4. Provide backyard shade. If your pet is going to relax outside, make sure they have some refuge from the sun. An umbrella or patio cover are perfect and make sure they have a cool place to lie down. If you can make a shady area over a spot your dog can dig in, that’s even better. Shade and some cool ground will make your canine companion more comfortable. 
  5. Heatstroke can be fatal and cause permanent damage. Make sure to know the signs of heatstroke and how to respond.

Heatstroke in Dogs and Cats

Dogs and cats experience heat differently than we do. Because their bodies respond to heat differently, they can more rapidly slip into heat exhaustion or heatstroke. These occur when your pets’ body temperatures rises and they cannot release enough heat to cool themselves down to a safe temperature. Heatstroke is always an emergency!

Some common signs of heatstroke include:

  • Excessive panting
  • Pale or flaring red gums
  • A bright red tongue
  • Strained breathing
  • Lethargy
  • Muscle tremors
  • Excessive drooling
  • Restlessness
  • Vomiting
  • Diarrhea
  • Seizure or falling over
  • Lack of urination
  • Confusion
  • Coma

How to respond if you suspect your pet is experiencing heatstroke:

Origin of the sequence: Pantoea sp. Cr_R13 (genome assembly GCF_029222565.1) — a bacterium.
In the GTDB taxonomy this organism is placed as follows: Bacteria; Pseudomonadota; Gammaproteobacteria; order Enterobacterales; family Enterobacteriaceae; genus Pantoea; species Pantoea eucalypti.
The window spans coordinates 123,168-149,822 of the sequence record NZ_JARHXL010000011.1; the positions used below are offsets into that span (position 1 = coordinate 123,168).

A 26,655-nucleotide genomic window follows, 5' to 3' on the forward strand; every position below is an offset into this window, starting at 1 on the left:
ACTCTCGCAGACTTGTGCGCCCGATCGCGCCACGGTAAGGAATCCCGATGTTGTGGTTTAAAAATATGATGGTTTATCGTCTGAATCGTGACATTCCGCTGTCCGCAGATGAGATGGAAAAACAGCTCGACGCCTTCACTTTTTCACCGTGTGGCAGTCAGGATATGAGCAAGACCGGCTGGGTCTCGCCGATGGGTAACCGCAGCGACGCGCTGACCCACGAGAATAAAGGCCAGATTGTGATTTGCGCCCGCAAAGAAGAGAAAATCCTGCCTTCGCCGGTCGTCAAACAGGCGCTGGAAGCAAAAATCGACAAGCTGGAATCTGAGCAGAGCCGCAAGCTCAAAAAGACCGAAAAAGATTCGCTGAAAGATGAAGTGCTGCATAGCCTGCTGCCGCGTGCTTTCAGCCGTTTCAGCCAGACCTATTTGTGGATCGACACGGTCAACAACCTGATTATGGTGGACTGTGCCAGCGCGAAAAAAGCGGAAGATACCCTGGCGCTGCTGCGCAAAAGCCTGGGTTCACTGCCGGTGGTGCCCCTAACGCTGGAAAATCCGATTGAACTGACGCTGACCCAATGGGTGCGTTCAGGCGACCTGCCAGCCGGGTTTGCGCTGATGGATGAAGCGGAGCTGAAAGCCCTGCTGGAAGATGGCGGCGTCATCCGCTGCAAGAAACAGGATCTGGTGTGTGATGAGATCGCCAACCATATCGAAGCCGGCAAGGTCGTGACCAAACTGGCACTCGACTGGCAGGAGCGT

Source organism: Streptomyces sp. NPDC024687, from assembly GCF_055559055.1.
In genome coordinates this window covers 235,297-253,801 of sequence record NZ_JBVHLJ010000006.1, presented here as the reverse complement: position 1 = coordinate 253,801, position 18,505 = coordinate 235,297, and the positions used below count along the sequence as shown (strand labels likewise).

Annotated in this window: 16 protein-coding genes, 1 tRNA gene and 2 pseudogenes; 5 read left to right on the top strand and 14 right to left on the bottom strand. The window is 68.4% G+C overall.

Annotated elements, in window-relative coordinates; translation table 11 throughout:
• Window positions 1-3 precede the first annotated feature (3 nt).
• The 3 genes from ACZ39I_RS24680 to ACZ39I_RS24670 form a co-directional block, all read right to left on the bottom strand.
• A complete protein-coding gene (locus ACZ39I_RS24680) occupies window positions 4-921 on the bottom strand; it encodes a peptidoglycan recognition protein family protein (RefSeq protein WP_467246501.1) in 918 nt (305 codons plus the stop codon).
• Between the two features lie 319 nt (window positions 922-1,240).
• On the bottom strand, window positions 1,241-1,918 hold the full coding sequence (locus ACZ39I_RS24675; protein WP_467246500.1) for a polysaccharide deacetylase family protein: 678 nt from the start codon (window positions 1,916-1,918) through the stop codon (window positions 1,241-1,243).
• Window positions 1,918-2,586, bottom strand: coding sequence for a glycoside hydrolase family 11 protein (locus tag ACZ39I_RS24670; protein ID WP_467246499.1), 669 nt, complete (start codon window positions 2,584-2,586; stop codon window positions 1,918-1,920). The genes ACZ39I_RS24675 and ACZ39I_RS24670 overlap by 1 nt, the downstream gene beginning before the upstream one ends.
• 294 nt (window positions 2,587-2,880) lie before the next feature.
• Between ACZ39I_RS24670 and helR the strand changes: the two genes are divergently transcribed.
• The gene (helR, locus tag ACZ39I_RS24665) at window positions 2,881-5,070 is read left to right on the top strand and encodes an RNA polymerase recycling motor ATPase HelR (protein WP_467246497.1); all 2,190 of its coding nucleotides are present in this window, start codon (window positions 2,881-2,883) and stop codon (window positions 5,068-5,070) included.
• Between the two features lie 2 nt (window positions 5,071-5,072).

1. Immediately find a cooler environment for your pet.
  2. Douse your pet in cool (not ice cold) water and place a fan in front of them.
  3. Call us as quickly as possible. Pets suffering from heatstroke may need IV fluids, and oxygen.

Dogs with brachycephaly (short snouts) have a higher likelihood of heat exhaustion or heatstroke. So, if you have a Pug, Frenchie, Bulldog, or another flat-faced beauty, be very careful when it comes to summer heat.

We hope you have a wonderful summer!

Image credit: Pixabay

Pet Safety for this Fourth of July

You have probably heard of the town in Italy that switched to silent firework shows to help the town’s pets better cope with the booms and blast of traditional fireworks. But did you know there aren’t really “silent fireworks?” Until they invent truly silent firework shows there are other steps you can take to keep your fur family safe and calm this year while you enjoy hotdogs, sparklers, and other holiday favorites. From beer to bugs, the Fourth of July has a long list of stresses and dangers that pet parents can watch for to keep tails wagging and kitties purring. As you celebrate your patriotic love of America, you can take these measures to keep your patriotic pups, cats, and other pets safe.

Here are some of the most common questions regarding the Fourth of July and pet dangers. We tried to answer some questions you may have and suggest ways you can help keep your pet safe this Independence Day!

1. Should I Bring My Dog Along for the Celebration?

Between crowds, noise, and handouts, it’s best to let your best buddy try to relax at home. The Fourth of July can be quite stressful and any means to keep your dog’s routine the same can help reduce your pup’s anxiety.

2. How Do I Help Keep My Canine Companion Comfortable During the Firework Shows?